The mirror monsters are quite frightening; using a combination of Godzilla-style rubber suits and CGI they are all based on animals including spiders, crabs, and cobras, combined with cyborg elements such as guns embedded in various body parts. However, their behaviour is straightforwardly animalistic. They are hungry; they kill to feed. The truly monstrous characters in Ryūki are clearly the Kamen Riders themselves, who use the mirror monsters to lend power to human motivations that are far more complex and twisted. Although many of the Riders have sympathetic motivations such as saving the life of a loved one, Kamen Rider Ōja simply enjoys violence. Uno points out that this character is essentially the same as The Joker in 2008’s The Dark Knight; like The Joker, Ōja tells a variety of stories explaining the origins of his psychopathy in past traumas only to mock the credulity of those so eager to believe these explanations (Uno 274). Crucially, Ōja is still a Kamen Rider, and appears alongside more sympathetic Kamen Riders in ensemble-cast films and games. The line between hero and monster has become blurred beyond comprehension.

Monsters for Children, Children as Monsters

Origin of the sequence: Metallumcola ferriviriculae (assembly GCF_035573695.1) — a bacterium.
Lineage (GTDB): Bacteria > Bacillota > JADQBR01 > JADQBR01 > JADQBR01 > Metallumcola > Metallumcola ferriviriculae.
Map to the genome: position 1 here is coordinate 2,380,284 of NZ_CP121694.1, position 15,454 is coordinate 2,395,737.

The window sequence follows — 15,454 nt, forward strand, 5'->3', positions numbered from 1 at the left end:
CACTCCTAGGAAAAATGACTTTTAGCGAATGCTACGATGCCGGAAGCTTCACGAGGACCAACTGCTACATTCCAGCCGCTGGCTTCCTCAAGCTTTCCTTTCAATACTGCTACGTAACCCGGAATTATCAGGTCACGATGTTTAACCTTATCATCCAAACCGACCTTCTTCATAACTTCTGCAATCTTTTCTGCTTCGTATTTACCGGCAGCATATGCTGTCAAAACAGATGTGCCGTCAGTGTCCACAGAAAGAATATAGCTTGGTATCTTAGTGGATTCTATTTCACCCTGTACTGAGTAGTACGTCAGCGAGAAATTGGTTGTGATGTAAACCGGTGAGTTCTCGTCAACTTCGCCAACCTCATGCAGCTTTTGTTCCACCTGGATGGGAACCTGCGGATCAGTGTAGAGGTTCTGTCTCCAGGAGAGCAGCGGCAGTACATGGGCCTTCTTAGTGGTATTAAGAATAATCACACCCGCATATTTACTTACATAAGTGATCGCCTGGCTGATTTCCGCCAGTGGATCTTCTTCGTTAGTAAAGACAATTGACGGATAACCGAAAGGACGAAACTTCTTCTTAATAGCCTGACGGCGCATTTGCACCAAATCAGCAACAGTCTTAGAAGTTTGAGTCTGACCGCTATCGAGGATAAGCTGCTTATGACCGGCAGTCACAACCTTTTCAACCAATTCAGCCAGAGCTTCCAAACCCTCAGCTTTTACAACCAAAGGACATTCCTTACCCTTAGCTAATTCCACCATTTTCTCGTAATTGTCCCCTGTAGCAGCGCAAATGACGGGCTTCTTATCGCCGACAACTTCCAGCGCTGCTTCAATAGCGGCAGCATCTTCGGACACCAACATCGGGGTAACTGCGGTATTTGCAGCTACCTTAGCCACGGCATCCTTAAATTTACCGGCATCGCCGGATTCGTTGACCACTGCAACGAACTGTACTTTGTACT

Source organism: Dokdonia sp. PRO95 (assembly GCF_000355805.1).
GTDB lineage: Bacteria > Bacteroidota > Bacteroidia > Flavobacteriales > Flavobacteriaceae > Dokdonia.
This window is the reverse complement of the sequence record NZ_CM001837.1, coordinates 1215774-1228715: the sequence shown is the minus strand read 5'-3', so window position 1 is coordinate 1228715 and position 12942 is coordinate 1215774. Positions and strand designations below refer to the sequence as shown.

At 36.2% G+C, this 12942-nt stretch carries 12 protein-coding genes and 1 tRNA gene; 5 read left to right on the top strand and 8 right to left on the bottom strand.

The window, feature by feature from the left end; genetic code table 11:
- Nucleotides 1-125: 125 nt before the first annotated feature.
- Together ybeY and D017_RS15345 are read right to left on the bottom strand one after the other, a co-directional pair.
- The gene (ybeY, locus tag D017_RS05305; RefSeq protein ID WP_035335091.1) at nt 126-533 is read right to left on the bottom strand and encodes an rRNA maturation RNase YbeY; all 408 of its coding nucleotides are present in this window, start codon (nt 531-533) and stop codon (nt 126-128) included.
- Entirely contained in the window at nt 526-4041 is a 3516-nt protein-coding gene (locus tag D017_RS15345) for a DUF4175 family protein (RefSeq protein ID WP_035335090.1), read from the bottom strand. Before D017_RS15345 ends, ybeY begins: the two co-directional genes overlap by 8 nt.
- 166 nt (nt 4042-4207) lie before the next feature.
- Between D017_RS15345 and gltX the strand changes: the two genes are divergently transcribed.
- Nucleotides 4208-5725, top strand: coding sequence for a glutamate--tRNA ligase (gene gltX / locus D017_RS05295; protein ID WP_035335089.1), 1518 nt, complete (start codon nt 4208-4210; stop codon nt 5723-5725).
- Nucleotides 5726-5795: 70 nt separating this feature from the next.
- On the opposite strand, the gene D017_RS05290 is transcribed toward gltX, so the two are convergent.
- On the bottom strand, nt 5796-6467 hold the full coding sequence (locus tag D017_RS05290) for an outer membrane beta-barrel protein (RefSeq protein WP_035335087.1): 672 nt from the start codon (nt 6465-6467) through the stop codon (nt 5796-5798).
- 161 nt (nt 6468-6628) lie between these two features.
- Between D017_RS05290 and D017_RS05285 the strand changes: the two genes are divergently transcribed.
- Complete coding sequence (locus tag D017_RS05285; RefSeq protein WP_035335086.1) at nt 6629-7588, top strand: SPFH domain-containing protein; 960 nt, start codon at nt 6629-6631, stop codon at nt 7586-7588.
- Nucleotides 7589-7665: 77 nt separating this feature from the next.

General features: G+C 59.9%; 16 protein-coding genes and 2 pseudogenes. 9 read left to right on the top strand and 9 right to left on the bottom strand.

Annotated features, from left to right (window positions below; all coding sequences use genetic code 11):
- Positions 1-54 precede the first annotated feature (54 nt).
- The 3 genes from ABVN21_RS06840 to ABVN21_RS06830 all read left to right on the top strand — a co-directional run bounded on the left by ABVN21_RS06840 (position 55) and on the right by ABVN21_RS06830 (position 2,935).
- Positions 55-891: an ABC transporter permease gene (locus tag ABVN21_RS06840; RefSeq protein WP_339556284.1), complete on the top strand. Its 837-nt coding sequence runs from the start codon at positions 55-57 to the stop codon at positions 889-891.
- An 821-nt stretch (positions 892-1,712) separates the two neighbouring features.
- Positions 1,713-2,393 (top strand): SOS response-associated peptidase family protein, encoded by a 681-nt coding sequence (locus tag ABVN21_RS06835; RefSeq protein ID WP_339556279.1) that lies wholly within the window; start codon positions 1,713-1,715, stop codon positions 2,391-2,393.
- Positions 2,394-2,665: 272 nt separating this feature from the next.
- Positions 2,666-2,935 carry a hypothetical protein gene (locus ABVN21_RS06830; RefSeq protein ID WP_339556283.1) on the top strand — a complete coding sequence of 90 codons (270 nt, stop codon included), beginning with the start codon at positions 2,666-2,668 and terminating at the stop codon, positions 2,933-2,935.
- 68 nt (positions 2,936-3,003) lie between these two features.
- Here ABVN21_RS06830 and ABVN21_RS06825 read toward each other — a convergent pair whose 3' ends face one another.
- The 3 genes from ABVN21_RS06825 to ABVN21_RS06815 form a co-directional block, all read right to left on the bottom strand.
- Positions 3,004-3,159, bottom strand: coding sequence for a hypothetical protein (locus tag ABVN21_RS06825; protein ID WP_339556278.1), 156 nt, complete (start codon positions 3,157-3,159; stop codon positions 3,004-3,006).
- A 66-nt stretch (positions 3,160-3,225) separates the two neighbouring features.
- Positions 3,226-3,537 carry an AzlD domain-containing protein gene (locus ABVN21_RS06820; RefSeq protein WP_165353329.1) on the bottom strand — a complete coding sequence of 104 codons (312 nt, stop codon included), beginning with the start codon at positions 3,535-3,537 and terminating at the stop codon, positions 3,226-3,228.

Shirakura’s comment about the danger of children uncritically viewing their own actions as being just draws attention to an important shift taking place at the turn of the millennium. Monsters were no longer something to protect children from, but increasingly children themselves were becoming viewed as potentially monstrous. Five years before Ryūki’s release Japan had been rocked by the discovery that the murderer of two elementary school children was a fourteen-year-old child dubbed ‘Youth A’, who had described his behaviour as a game, taunting the police and media before his capture (Arai 370-1). Although violent crimes perpetrated by children are always shocking, what stands out from this particular incident is the response from other school children. Youth A had sent a manifesto to a local newspaper lambasting the education system that had created him. In a survey conducted by the Ministry of Education more than fifty percent of the students surveyed sympathised and identified with at Youth A (cited in Arai 371).